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ink,

pigmented fluid used for writing and drawing, or a viscous compound used for printing, both of various colors but most frequently black. The oldest known variety, India ink or China ink, is still used in China and Japan for writing with small brushes instead of pens. All inks are composed of a colorant, a vehicle, a solvent, and additives; the colorant for India ink is carbon black, and the vehicle is water; various substances including glue and gum are used to stabilize suspension. Because of its rich blackness and permanence, India ink is used extensively by architects, engineers, and artists. In many early civilizations dyes obtained from plants, and sepia from the squid, octopus, and cuttlefish, were used as ink. The black and blue-black inks used today, composed of copperas (ferrous sulfate), gallic and tannic acids, and a preservative, were probably known as early as the 2d cent., the acids then being derived from oak or nut galls. Numerous master drawings made with ink containing the acids of gallnuts have been corroded by the ink itself. These inks, and also the colored inks used today, contain aniline and other soluble dyes instead of holding their pigments in suspension; they are accordingly filterable and flow easily even through ball-point pens. Felt-tip markers contain organic compounds in solution. The glutinous inks used by printers owe their various viscosities to such ingredients as linseed oil, synthetics of the alkyd type, mineral oil, and petroleum fractions. This reliance on hydrocarbons has raised concern about pollution, and led to the development of several alternatives: vegetable–based inks; toluene–based inks so that the solvent can be recovered; and water–solvent inks. Marking inks used to mark linen are composed of a salt of silver. Indelible or incorrodible ink is used for writing that is exposed to the weather or to strong acids or alkaline solutions. Fluorescent inks are used in printing maps to be read at night. The liquid in the ink used in newspaper printing is absorbed into the paper, while in many other sorts of ink the liquid evaporates leaving the pigment above the paper surface.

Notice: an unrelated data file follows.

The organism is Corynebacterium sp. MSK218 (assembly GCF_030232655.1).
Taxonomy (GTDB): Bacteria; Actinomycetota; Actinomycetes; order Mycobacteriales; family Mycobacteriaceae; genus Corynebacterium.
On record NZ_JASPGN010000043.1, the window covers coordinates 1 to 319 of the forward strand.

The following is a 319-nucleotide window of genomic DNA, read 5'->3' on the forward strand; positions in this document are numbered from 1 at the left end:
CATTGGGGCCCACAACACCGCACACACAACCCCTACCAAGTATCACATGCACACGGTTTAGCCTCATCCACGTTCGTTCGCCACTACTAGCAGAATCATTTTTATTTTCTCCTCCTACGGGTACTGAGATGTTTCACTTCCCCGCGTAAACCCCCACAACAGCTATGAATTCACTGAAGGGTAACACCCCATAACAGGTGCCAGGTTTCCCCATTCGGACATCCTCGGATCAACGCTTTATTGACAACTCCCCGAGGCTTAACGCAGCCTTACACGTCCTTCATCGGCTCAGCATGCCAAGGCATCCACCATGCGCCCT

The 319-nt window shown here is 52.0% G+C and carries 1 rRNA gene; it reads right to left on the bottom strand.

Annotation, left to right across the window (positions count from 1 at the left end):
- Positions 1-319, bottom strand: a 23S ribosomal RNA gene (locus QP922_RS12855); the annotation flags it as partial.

ink

[′iŋk]
(materials)
A dispersion of a pigment or a solution of a dye in a carrier vehicle, yielding a fluid, paste, or powder to be applied to and dried on a substrate; writing, marking, drawing, and printing inks are applied by several methods to paper, metal, plastic, wood, glass, fabric, or other substrate.

ink

a dark brown fluid ejected into the water for self-concealment by an octopus or related mollusc from a gland (ink sac) near the anus
References in periodicals archive ?
Such scenarios can hardly be seen as foundations to a sustainable economy, Inker says.
It will take a lot of good economic news to justify that kind of valuation premium in the medium term," cautioned Inker.
Mr Keenor joined Mr Inker and members of the Supporters' Trust to announce Mr Andrews, who also created the statue of Sir Tasker Watkins which stands outside the Millennium Stadium, as the winner over competing designs by Michael Field and James Done.
Trust member Mr Inker, of Llandaff North, Cardiff, said: "We will approach three local artists with experience of producing excellent sculptures and ask them to put forward their ideas.
Unique to the FPS are independent inker units that slide apart on rails from the plate and blanket cylinder section, allowing automatic de-plating and semi-automatic plate loading).
Mike Inker, who has been with the society for 13 years, said he had never known audiences like it.
It builds on an online petition launched 15 months ago by Bluebirds fan and trust member Mike Inker, of Llandaff North, Cardiff, which already has about 1,100 names on it.
Mike Inker, of the dramatic society, who plays the boatswain, the other half of the comedy double act with the mate, said: "She decided to give it a whirl and between 6pm and 7.
Mr Inker said: "The statue is a long-term project and a site has yet to be decided.
Society spokesman Mike Inker said: "It's really great that Louise and Chris get to do the production together for a second time.
The new towers are Model 80s from Printing Press Services International (PPSI), Preston, England, which in recent years has supplied inker upgrades, press rebuilds, and its own presses to dailies in the United States and Canada.
Below, Julie with youngsters from Team 102 David Lewis, Kayleigh Walters, Emily Inker and Shaun Davies.